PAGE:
Those forests border on heavily populated urban areas, potentially raising the risk to people living nearby.
"It's going to take them longer to get to these fires," said Doug Campbell, a retired Forest Service fire planner who now trains various agencies on fire behavior. "I don't want to predict what's going to happen, but my feeling is it's going to result potentially in more acreage (lost) and more large fires."
None of the big fires so far this season have gotten out of hand because of short staffing, and officials say they're confident California has enough resources available to get through the next six months.
With 1,600 seasonal hires, the Forest Service is fielding 5,200 firefighters this year. Chiefs on the state's 18 national forests, which cover about 20 percent of the state, can call on their counterparts in other federal firefighting units or the California Department of Forestry and Fire Protection, which has 8,400 people available this summer - including about 20 captains hired over from the Forest Service, said Ken McLean, deputy state director of fire protection.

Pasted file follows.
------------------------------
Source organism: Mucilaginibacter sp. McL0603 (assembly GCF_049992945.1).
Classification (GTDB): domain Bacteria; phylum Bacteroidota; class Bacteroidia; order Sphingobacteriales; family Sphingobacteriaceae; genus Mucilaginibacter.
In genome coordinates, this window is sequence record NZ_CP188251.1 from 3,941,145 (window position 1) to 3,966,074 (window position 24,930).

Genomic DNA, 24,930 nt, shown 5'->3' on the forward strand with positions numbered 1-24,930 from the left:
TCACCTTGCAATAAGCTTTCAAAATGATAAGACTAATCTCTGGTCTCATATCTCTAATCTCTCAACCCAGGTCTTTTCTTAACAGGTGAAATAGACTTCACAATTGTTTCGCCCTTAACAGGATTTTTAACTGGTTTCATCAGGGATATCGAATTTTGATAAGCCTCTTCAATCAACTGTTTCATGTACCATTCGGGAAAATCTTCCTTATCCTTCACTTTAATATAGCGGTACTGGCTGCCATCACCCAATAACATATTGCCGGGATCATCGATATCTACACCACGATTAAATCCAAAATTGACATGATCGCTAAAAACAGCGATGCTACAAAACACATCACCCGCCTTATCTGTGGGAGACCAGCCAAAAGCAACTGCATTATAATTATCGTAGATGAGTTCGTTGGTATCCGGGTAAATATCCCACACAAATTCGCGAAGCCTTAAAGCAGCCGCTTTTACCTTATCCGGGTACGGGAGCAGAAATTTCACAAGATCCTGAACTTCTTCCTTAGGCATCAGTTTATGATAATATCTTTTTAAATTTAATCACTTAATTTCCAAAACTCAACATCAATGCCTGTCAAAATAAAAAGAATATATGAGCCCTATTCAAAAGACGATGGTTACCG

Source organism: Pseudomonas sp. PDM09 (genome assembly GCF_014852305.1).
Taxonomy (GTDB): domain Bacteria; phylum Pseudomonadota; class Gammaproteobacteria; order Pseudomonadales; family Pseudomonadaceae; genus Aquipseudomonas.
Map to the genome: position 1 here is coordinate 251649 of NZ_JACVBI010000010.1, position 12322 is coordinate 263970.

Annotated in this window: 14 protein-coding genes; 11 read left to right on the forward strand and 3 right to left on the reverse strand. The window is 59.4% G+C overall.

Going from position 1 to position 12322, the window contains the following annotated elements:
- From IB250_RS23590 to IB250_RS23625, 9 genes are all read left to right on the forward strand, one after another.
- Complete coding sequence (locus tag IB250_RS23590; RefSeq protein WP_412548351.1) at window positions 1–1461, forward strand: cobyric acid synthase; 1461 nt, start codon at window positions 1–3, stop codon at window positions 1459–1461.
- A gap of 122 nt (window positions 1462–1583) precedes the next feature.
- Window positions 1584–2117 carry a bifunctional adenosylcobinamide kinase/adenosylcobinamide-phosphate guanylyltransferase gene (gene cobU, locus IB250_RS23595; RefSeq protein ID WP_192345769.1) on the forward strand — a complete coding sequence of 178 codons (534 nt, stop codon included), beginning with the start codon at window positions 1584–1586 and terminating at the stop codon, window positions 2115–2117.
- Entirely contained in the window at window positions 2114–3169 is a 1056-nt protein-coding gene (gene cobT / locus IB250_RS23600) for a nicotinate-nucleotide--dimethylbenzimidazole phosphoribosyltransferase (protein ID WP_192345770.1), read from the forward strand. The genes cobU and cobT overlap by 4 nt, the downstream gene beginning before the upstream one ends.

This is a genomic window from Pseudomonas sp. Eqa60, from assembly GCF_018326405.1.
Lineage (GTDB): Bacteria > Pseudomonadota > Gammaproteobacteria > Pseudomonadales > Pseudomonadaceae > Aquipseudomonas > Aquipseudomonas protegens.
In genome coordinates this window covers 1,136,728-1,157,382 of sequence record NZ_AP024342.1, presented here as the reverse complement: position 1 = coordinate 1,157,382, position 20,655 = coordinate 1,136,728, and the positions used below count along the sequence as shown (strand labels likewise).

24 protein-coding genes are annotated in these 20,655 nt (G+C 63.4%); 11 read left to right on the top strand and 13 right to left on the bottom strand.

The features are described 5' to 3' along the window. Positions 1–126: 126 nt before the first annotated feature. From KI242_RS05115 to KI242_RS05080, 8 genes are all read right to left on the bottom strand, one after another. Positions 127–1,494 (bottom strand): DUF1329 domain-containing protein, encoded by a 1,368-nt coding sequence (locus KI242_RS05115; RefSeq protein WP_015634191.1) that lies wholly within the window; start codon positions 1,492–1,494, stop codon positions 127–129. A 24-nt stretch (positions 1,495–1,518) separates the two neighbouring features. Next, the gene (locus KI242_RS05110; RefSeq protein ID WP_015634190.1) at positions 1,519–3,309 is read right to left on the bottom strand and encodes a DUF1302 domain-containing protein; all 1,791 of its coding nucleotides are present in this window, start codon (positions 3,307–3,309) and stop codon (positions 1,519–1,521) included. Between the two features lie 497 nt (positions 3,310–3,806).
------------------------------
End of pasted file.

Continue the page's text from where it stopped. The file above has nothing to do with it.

The state's robust mutual aid system also activates thousands of engines working for myriad municipal and county departments in large fires.
Firefighting crews and equipment from other parts of the country are also being moved into California and the rest of the West, said Tom Harbour, the national director of fire and aviation for the Forest Service.
"We move those assets around to cover gaps in specific area, and the focus for us now is the West," Harbour said.